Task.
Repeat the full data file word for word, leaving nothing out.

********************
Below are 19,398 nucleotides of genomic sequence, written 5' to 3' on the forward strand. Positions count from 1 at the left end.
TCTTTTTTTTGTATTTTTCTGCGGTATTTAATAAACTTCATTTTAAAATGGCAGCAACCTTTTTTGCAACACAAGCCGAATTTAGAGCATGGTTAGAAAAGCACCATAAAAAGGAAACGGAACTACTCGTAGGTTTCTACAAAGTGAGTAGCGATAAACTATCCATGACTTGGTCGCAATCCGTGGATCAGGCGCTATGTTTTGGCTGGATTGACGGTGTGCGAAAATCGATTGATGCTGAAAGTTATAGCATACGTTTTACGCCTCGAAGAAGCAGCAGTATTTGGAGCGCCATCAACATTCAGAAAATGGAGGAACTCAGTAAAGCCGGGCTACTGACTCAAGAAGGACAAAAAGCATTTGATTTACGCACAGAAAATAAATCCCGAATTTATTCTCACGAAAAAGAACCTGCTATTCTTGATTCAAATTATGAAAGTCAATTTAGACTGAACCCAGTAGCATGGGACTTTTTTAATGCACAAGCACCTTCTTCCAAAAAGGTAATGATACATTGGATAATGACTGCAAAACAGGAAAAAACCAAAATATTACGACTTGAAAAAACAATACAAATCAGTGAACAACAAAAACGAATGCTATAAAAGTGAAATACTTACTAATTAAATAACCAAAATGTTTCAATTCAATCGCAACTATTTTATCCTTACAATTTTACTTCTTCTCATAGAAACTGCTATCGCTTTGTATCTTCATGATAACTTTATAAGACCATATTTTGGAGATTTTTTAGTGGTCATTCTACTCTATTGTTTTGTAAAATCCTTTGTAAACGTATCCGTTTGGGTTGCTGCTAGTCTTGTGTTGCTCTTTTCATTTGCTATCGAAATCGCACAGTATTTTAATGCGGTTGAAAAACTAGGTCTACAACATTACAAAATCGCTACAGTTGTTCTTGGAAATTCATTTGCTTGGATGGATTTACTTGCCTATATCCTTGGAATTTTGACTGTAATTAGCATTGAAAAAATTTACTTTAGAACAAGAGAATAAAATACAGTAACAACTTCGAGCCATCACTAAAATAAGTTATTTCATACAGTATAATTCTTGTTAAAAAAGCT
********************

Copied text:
Below are 19,398 nucleotides of genomic sequence, written 5' to 3' on the forward strand. Positions count from 1 at the left end.
TCTTTTTTTTGTATTTTTCTGCGGTATTTAATAAACTTCATTTTAAAATGGCAGCAACCTTTTTTGCAACACAAGCCGAATTTAGAGCATGGTTAGAAAAGCACCATAAAAAGGAAACGGAACTACTCGTAGGTTTCTACAAAGTGAGTAGCGATAAACTATCCATGACTTGGTCGCAATCCGTGGATCAGGCGCTATGTTTTGGCTGGATTGACGGTGTGCGAAAATCGATTGATGCTGAAAGTTATAGCATACGTTTTACGCCTCGAAGAAGCAGCAGTATTTGGAGCGCCATCAACATTCAGAAAATGGAGGAACTCAGTAAAGCCGGGCTACTGACTCAAGAAGGACAAAAAGCATTTGATTTACGCACAGAAAATAAATCCCGAATTTATTCTCACGAAAAAGAACCTGCTATTCTTGATTCAAATTATGAAAGTCAATTTAGACTGAACCCAGTAGCATGGGACTTTTTTAATGCACAAGCACCTTCTTCCAAAAAGGTAATGATACATTGGATAATGACTGCAAAACAGGAAAAAACCAAAATATTACGACTTGAAAAAACAATACAAATCAGTGAACAACAAAAACGAATGCTATAAAAGTGAAATACTTACTAATTAAATAACCAAAATGTTTCAATTCAATCGCAACTATTTTATCCTTACAATTTTACTTCTTCTCATAGAAACTGCTATCGCTTTGTATCTTCATGATAACTTTATAAGACCATATTTTGGAGATTTTTTAGTGGTCATTCTACTCTATTGTTTTGTAAAATCCTTTGTAAACGTATCCGTTTGGGTTGCTGCTAGTCTTGTGTTGCTCTTTTCATTTGCTATCGAAATCGCACAGTATTTTAATGCGGTTGAAAAACTAGGTCTACAACATTACAAAATCGCTACAGTTGTTCTTGGAAATTCATTTGCTTGGATGGATTTACTTGCCTATATCCTTGGAATTTTGACTGTAATTAGCATTGAAAAAATTTACTTTAGAACAAGAGAATAAAATACAGTAACAACTTCGAGCCATCACTAAAATAAGTTATTTCATACAGTATAATTCTTGTTAAAAAAGCT